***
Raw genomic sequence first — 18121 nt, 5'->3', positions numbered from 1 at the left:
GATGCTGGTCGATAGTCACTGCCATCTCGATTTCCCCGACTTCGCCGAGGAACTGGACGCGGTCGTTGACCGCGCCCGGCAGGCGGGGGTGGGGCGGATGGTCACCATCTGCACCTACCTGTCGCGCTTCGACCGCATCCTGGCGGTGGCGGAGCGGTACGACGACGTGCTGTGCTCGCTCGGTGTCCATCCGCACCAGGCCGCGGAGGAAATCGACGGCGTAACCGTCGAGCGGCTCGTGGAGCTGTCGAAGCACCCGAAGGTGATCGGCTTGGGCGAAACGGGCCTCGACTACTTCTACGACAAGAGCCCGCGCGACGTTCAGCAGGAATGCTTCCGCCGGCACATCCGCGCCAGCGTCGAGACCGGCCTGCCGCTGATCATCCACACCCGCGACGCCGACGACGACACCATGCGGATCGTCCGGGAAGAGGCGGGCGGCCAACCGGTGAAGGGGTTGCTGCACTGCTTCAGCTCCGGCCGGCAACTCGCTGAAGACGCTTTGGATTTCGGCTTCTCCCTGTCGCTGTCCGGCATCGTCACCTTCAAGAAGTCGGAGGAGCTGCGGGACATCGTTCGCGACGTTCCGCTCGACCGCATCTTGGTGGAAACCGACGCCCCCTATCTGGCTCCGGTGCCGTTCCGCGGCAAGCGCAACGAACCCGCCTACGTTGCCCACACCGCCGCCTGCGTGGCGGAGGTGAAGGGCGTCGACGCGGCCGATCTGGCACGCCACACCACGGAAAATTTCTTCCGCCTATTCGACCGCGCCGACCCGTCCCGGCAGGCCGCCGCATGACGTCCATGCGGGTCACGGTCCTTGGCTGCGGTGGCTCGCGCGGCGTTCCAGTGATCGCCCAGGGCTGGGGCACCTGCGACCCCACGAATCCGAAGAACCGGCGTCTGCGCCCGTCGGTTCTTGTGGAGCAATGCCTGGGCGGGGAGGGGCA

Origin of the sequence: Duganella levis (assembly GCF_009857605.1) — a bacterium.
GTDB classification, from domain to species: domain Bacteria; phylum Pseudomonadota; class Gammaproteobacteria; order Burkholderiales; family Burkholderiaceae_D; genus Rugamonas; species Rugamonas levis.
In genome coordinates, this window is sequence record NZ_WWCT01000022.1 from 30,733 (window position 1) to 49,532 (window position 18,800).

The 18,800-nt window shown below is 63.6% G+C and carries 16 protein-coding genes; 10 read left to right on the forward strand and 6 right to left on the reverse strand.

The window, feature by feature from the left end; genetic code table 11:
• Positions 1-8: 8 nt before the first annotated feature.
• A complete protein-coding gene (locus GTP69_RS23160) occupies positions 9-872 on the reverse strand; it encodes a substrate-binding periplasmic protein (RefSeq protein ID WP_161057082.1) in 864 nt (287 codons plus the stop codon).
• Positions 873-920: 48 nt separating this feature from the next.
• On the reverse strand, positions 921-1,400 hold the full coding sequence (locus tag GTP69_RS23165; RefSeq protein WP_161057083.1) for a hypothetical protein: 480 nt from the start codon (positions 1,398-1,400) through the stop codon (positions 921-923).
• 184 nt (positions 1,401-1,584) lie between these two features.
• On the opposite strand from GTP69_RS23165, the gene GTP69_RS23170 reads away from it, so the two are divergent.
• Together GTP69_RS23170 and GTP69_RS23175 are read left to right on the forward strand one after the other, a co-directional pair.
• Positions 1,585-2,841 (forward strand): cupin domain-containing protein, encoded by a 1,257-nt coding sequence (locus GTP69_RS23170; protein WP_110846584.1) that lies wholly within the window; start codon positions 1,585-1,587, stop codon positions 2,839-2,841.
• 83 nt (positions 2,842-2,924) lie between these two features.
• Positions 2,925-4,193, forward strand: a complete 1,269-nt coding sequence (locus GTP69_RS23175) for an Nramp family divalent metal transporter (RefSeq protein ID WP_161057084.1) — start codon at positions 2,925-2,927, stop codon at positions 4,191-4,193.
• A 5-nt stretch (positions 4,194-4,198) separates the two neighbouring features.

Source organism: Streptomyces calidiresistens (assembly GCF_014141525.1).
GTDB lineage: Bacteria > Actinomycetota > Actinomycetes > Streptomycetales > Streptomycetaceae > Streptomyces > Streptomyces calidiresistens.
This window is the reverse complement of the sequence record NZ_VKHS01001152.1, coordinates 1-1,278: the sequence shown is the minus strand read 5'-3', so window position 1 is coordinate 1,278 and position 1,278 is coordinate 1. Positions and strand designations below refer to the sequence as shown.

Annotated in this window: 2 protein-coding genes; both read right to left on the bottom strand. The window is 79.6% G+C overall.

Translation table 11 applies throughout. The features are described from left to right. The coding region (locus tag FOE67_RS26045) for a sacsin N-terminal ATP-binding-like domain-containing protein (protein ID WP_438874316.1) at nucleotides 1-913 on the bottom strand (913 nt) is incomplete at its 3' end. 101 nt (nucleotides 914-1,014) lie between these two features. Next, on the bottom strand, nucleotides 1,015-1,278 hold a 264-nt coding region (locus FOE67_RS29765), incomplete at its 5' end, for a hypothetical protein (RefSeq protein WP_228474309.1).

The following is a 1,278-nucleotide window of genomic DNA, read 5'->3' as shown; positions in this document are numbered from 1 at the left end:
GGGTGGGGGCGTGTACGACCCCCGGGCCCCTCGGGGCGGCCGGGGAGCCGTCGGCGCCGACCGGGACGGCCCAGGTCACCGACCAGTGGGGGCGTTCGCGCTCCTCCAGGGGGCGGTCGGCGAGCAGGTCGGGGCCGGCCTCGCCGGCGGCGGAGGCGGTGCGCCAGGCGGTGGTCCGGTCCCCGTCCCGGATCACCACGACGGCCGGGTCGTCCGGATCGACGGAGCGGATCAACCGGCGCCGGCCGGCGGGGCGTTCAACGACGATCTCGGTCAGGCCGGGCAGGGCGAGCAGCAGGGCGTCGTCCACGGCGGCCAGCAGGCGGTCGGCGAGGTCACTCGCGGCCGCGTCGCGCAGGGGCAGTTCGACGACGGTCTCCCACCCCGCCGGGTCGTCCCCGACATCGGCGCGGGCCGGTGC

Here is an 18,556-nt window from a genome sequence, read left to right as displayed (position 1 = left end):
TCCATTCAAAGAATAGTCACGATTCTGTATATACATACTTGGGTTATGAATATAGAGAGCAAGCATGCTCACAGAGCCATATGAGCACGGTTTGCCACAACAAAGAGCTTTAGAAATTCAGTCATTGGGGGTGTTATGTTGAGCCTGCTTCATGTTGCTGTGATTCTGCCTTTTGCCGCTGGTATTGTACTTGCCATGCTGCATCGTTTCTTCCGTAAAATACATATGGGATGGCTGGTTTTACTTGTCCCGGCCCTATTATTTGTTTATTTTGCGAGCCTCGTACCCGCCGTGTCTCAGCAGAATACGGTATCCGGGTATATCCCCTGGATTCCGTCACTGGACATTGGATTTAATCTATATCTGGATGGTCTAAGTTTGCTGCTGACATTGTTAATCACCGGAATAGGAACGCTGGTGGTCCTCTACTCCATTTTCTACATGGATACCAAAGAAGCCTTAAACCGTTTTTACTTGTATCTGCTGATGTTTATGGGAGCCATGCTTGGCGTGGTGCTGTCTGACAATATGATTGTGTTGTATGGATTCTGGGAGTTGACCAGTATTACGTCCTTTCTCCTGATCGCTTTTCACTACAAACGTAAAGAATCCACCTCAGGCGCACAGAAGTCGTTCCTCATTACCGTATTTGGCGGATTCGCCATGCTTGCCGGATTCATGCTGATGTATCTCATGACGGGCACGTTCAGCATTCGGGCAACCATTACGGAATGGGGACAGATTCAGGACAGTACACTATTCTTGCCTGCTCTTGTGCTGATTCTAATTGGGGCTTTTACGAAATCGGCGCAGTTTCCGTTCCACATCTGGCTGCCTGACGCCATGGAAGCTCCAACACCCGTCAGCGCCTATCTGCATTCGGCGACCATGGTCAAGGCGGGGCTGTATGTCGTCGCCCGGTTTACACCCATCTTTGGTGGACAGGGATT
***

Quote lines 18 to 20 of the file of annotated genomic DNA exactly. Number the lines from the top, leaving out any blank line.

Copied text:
• A 5-nt stretch (positions 4,194-4,198) separates the two neighbouring features.

Source organism: Streptomyces calidiresistens (assembly GCF_014141525.1).
GTDB lineage: Bacteria > Actinomycetota > Actinomycetes > Streptomycetales > Streptomycetaceae > Streptomyces > Streptomyces calidiresistens.